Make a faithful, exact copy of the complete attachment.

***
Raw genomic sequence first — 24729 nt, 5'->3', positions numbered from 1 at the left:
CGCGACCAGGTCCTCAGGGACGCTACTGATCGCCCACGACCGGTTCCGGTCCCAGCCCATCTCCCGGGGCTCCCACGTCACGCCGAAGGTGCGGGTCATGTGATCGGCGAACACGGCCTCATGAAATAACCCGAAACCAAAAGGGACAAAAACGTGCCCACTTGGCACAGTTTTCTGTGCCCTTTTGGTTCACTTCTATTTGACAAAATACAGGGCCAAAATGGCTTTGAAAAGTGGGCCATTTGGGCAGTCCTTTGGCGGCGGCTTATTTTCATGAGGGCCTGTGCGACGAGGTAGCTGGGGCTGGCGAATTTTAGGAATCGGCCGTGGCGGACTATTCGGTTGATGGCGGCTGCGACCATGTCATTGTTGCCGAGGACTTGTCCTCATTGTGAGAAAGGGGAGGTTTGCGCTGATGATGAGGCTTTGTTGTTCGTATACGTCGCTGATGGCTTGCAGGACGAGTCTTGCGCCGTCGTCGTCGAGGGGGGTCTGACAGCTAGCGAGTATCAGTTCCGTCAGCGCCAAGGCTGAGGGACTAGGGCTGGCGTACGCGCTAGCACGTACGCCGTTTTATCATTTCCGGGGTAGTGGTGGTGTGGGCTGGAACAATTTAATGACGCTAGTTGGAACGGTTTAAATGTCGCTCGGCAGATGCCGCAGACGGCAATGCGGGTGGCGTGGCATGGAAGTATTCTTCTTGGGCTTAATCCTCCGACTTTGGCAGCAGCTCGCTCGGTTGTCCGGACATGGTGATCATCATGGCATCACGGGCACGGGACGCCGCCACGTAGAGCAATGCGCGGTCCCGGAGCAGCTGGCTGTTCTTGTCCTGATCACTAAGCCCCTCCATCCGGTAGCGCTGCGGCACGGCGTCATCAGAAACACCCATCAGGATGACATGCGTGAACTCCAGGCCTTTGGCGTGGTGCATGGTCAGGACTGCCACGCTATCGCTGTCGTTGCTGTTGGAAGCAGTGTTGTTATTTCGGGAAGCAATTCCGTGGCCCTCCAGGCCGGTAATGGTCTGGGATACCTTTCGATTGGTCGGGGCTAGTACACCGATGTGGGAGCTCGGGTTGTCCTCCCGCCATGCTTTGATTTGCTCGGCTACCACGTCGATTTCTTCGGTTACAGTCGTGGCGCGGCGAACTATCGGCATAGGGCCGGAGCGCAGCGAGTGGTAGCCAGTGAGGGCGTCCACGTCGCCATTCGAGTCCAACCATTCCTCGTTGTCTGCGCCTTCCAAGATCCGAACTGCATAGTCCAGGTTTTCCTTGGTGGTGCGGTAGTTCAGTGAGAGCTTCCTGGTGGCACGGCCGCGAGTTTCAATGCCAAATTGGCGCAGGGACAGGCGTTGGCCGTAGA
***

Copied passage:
Raw genomic sequence first — 24729 nt, 5'->3', positions numbered from 1 at the left:
CGCGACCAGGTCCTCAGGGACGCTACTGATCGCCCACGACCGGTTCCGGTCCCAGCCCATCTCCCGGGGCTCCCACGTCACGCCGAAGGTGCGGGTCATGTGATCGGCGAACACGGCCTCATGAAATAACCCGAAACCAAAAGGGACAAAAACGTGCCCACTTGGCACAGTTTTCTGTGCCCTTTTGGTTCACTTCTATTTGACAAAATACAGGGCCAAAATGGCTTTGAAAAGTGGGCCATTTGGGCAGTCCTTTGGCGGCGGCTTATTTTCATGAGGGCCTGTGCGACGAGGTAGCTGGGGCTGGCGAATTTTAGGAATCGGCCGTGGCGGACTATTCGGTTGATGGCGGCTGCGACCATGTCATTGTTGCCGAGGACTTGTCCTCATTGTGAGAAAGGGGAGGTTTGCGCTGATGATGAGGCTTTGTTGTTCGTATACGTCGCTGATGGCTTGCAGGACGAGTCTTGCGCCGTCGTCGTCGAGGGGGGTCTGACAGCTAGCGAGTATCAGTTCCGTCAGCGCCAAGGCTGAGGGACTAGGGCTGGCGTACGCGCTAGCACGTACGCCGTTTTATCATTTCCGGGGTAGTGGTGGTGTGGGCTGGAACAATTTAATGACGCTAGTTGGAACGGTTTAAATGTCGCTCGGCAGATGCCGCAGACGGCAATGCGGGTGGCGTGGCATGGAAGTATTCTTCTTGGGCTTAATCCTCCGACTTTGGCAGCAGCTCGCTCGGTTGTCCGGACATGGTGATCATCATGGCATCACGGGCACGGGACGCCGCCACGTAGAGCAATGCGCGGTCCCGGAGCAGCTGGCTGTTCTTGTCCTGATCACTAAGCCCCTCCATCCGGTAGCGCTGCGGCACGGCGTCATCAGAAACACCCATCAGGATGACATGCGTGAACTCCAGGCCTTTGGCGTGGTGCATGGTCAGGACTGCCACGCTATCGCTGTCGTTGCTGTTGGAAGCAGTGTTGTTATTTCGGGAAGCAATTCCGTGGCCCTCCAGGCCGGTAATGGTCTGGGATACCTTTCGATTGGTCGGGGCTAGTACACCGATGTGGGAGCTCGGGTTGTCCTCCCGCCATGCTTTGATTTGCTCGGCTACCACGTCGATTTCTTCGGTTACAGTCGTGGCGCGGCGAACTATCGGCATAGGGCCGGAGCGCAGCGAGTGGTAGCCAGTGAGGGCGTCCACGTCGCCATTCGAGTCCAACCATTCCTCGTTGTCTGCGCCTTCCAAGATCCGAACTGCATAGTCCAGGTTTTCCTTGGTGGTGCGGTAGTTCAGTGAGAGCTTCCTGGTGGCACGGCCGCGAGTTTCAATGCCAAATTGGCGCAGGGACAGGCGTTGGCCGTAGA